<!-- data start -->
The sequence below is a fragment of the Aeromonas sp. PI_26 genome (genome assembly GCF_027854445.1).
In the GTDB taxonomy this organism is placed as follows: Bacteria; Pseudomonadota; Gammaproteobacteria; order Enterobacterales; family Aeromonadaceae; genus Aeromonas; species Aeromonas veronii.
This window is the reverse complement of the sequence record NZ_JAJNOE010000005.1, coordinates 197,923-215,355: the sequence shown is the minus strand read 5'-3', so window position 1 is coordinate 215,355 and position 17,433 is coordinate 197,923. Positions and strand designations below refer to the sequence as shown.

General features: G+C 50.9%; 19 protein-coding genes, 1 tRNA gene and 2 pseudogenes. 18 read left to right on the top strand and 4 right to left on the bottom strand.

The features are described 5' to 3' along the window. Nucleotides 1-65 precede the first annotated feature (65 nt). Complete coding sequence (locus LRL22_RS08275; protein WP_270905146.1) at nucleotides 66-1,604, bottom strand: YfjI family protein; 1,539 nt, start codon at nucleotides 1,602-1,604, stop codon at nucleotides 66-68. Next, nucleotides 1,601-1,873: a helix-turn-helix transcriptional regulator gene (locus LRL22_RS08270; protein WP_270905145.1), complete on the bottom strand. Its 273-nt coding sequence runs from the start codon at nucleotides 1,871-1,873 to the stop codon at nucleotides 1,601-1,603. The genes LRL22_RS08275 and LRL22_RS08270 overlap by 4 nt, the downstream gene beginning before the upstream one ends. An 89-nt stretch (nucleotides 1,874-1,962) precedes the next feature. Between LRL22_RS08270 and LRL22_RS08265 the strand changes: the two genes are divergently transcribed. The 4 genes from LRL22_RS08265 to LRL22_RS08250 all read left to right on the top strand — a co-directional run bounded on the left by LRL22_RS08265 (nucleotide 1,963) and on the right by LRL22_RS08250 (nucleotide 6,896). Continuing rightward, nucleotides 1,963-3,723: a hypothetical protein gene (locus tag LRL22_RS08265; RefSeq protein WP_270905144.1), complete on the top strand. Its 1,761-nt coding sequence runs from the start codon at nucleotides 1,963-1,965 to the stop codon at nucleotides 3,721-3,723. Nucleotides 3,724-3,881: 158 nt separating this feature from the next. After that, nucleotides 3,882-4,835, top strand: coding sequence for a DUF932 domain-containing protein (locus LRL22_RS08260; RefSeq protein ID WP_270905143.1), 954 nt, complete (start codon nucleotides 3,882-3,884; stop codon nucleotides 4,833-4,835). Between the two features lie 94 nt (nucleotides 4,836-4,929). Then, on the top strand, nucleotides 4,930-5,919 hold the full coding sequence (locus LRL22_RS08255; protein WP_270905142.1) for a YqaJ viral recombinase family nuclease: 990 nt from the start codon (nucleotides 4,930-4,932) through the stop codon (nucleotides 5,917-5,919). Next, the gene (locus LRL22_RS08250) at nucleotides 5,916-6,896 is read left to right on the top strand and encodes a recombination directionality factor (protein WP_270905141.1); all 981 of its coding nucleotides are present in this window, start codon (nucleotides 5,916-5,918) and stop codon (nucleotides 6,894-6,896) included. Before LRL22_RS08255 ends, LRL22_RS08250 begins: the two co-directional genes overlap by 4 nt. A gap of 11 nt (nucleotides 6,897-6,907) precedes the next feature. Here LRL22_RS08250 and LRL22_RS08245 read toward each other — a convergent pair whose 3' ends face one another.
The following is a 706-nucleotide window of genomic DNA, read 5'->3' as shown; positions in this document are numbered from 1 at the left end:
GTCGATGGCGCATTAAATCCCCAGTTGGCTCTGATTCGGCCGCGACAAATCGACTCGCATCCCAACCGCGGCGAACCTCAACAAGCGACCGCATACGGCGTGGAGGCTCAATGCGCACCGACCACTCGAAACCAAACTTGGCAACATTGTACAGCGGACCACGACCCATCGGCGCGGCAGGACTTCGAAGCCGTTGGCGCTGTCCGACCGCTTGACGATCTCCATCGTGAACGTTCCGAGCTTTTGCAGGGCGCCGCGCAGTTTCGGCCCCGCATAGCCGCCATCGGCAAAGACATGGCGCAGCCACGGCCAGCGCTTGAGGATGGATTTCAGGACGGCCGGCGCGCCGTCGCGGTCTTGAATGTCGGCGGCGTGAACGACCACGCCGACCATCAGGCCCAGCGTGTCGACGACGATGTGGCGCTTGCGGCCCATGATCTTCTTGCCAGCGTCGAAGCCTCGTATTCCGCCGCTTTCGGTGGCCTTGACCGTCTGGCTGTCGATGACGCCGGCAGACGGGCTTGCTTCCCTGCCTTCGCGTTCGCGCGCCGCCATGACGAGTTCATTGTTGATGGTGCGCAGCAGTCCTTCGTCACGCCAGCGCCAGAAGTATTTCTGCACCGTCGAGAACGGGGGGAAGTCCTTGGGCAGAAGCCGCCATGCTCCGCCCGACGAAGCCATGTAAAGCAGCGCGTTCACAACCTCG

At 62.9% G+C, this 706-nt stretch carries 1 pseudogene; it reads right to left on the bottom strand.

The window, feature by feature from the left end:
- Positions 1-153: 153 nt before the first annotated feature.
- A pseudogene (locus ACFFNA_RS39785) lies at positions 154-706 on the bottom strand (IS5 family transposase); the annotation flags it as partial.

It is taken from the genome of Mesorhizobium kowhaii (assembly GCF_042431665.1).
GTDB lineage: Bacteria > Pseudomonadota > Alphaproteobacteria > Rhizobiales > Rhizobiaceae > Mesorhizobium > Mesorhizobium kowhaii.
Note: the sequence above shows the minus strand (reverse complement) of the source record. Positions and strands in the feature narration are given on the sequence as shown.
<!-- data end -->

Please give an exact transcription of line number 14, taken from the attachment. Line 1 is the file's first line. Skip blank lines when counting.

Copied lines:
Note: the sequence above shows the minus strand (reverse complement) of the source record. Positions and strands in the feature narration are given on the sequence as shown.